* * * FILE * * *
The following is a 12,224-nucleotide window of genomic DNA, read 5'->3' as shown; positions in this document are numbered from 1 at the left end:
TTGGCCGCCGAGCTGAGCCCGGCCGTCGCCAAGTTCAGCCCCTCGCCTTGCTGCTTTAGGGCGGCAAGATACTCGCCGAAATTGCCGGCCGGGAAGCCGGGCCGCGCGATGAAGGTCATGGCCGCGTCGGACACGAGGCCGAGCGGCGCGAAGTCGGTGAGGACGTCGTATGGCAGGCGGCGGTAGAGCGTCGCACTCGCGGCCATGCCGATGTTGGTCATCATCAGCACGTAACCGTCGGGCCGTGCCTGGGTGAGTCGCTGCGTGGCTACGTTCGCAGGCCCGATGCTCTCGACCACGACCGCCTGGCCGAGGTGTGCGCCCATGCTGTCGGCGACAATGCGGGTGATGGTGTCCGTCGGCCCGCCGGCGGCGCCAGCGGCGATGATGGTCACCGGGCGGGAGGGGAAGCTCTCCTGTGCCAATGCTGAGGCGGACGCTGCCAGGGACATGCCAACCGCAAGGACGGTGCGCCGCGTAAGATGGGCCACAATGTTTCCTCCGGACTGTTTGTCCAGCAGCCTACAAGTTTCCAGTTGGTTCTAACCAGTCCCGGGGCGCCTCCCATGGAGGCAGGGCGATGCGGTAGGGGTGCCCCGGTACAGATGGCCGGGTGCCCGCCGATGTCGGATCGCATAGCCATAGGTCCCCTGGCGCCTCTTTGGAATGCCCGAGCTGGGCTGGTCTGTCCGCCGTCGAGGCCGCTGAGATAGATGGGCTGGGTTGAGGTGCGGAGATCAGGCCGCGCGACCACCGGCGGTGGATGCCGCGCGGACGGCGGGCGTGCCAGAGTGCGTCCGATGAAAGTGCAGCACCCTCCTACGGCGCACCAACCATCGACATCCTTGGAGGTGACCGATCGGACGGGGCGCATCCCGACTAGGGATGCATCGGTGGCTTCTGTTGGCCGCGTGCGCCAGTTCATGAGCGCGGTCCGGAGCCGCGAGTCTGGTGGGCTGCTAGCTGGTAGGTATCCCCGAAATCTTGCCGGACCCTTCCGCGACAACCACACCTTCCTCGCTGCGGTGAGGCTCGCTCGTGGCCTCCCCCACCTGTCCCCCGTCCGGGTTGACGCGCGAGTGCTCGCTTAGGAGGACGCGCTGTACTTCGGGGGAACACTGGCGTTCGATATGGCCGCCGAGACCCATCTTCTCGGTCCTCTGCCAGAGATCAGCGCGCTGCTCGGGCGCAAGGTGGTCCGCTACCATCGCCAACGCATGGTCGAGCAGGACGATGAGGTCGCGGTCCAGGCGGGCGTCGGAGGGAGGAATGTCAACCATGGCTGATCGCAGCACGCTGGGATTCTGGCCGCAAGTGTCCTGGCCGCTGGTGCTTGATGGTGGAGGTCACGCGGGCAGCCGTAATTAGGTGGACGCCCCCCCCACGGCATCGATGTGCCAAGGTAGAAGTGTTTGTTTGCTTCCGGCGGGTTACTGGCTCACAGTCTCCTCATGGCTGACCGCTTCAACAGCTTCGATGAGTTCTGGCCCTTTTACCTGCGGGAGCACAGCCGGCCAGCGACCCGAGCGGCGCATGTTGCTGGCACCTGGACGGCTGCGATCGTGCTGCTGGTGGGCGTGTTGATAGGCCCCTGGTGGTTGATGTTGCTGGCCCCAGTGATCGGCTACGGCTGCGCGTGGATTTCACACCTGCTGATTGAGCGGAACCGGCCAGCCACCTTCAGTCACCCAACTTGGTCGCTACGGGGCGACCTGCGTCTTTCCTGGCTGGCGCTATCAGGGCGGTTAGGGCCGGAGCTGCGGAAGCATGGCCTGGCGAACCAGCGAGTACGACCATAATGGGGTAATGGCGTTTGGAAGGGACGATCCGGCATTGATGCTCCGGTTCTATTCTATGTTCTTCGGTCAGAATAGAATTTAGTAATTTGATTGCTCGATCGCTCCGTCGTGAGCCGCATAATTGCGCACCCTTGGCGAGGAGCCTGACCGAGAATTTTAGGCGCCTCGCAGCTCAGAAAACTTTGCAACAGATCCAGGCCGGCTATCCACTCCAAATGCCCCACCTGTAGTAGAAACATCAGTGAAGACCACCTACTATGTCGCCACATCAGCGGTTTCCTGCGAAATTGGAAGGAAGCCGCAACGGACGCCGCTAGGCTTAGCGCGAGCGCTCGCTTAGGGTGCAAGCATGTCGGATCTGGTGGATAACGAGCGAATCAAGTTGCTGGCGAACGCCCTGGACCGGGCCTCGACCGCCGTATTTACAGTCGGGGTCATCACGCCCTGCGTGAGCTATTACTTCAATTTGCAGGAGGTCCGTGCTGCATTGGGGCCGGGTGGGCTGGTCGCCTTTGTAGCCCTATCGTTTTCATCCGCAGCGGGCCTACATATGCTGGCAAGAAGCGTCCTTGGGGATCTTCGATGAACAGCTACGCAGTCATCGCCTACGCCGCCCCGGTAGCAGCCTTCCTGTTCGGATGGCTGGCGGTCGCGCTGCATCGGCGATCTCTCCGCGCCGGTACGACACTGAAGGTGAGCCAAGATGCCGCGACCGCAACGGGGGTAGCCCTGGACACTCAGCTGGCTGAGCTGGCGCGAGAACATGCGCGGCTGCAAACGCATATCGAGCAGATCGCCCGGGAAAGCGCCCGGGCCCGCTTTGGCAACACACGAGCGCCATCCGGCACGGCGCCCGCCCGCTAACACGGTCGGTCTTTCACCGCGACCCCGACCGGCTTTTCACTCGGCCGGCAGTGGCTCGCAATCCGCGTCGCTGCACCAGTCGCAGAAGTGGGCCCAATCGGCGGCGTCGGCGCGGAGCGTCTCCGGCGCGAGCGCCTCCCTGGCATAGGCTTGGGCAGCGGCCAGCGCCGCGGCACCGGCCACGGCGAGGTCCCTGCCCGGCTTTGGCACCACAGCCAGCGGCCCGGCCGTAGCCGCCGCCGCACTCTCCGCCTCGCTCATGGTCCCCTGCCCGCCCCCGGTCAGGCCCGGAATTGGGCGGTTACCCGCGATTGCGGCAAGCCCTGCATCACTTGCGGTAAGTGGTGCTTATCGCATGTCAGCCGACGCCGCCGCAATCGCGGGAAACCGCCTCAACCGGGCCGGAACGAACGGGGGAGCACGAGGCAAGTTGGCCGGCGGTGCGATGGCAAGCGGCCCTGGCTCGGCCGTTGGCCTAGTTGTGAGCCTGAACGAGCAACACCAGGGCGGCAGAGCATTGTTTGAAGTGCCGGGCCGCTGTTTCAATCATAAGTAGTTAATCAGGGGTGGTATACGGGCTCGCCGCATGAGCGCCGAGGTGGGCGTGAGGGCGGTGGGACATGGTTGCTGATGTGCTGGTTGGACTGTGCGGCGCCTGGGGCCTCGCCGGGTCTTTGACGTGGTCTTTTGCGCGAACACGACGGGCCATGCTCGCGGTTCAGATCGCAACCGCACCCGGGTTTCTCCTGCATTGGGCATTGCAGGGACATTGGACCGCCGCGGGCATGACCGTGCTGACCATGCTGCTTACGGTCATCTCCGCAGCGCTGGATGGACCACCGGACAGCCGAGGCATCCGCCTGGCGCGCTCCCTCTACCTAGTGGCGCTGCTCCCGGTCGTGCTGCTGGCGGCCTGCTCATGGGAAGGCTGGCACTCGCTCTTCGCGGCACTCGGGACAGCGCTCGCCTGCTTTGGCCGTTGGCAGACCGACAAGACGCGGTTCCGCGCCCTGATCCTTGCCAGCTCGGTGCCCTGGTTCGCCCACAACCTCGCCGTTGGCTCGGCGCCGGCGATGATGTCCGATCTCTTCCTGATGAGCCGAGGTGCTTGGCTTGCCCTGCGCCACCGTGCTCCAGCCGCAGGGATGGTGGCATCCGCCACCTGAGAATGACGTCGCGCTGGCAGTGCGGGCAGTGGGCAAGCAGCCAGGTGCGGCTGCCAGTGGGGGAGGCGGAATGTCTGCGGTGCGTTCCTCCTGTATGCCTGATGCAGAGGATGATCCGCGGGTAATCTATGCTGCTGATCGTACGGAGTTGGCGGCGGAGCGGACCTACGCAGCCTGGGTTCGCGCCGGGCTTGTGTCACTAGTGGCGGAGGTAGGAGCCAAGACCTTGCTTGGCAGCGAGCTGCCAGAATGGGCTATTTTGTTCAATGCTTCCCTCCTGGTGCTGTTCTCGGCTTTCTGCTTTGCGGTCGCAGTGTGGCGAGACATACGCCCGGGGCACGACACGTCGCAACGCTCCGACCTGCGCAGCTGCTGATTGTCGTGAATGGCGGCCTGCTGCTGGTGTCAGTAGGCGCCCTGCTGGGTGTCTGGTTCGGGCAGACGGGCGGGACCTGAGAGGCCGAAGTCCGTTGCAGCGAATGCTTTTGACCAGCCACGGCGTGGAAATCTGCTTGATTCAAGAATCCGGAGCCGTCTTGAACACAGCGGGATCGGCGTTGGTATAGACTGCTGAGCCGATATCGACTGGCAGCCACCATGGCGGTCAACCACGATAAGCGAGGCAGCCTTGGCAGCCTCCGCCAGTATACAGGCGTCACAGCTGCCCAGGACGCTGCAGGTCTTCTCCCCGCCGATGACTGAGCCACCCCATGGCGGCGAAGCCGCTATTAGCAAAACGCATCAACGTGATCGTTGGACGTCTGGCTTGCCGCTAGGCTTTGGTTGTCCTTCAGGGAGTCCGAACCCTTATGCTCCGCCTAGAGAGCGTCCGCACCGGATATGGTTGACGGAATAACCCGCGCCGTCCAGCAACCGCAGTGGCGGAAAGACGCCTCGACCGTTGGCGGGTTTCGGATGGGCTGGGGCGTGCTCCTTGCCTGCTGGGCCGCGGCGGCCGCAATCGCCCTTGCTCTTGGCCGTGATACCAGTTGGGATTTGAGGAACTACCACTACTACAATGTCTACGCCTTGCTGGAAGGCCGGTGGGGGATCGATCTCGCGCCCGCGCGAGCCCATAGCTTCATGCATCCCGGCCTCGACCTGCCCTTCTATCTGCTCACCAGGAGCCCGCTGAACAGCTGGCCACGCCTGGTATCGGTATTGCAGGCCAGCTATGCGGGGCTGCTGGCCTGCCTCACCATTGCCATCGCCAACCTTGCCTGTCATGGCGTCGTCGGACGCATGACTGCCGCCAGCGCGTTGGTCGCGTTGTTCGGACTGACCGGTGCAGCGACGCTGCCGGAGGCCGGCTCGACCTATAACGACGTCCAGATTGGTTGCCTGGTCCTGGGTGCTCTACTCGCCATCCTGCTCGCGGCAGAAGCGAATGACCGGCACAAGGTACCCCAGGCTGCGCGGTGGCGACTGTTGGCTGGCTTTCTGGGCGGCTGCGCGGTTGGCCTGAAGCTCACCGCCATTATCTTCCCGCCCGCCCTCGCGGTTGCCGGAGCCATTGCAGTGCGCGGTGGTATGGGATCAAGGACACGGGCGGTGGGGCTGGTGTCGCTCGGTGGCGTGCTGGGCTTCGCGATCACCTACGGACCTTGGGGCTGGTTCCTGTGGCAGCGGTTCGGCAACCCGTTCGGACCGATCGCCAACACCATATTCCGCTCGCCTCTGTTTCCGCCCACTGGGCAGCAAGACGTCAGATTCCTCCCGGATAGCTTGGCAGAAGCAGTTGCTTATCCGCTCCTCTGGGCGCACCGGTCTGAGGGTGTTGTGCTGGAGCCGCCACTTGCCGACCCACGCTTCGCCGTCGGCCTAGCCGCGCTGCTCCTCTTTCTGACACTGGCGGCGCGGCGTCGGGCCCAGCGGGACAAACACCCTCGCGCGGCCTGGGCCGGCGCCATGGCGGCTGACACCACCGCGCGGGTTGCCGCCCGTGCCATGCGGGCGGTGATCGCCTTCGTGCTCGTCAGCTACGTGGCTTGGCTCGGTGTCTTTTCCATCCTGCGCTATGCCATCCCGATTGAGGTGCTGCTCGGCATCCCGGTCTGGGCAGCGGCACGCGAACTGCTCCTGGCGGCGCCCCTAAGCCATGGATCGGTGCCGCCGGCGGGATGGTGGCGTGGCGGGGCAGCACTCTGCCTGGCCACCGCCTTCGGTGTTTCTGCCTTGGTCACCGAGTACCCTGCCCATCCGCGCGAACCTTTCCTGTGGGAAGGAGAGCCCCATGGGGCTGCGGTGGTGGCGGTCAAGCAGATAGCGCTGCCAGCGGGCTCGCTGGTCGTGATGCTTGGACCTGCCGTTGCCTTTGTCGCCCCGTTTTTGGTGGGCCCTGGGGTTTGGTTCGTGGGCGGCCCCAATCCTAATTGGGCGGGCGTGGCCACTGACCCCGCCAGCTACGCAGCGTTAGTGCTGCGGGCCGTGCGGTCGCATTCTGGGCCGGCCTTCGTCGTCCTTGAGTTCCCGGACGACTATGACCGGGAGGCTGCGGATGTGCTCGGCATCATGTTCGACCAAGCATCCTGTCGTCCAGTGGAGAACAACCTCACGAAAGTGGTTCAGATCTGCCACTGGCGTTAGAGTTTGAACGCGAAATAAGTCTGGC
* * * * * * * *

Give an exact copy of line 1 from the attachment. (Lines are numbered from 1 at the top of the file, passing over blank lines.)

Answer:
The following is a 12,224-nucleotide window of genomic DNA, read 5'->3' as shown; positions in this document are numbered from 1 at the left end: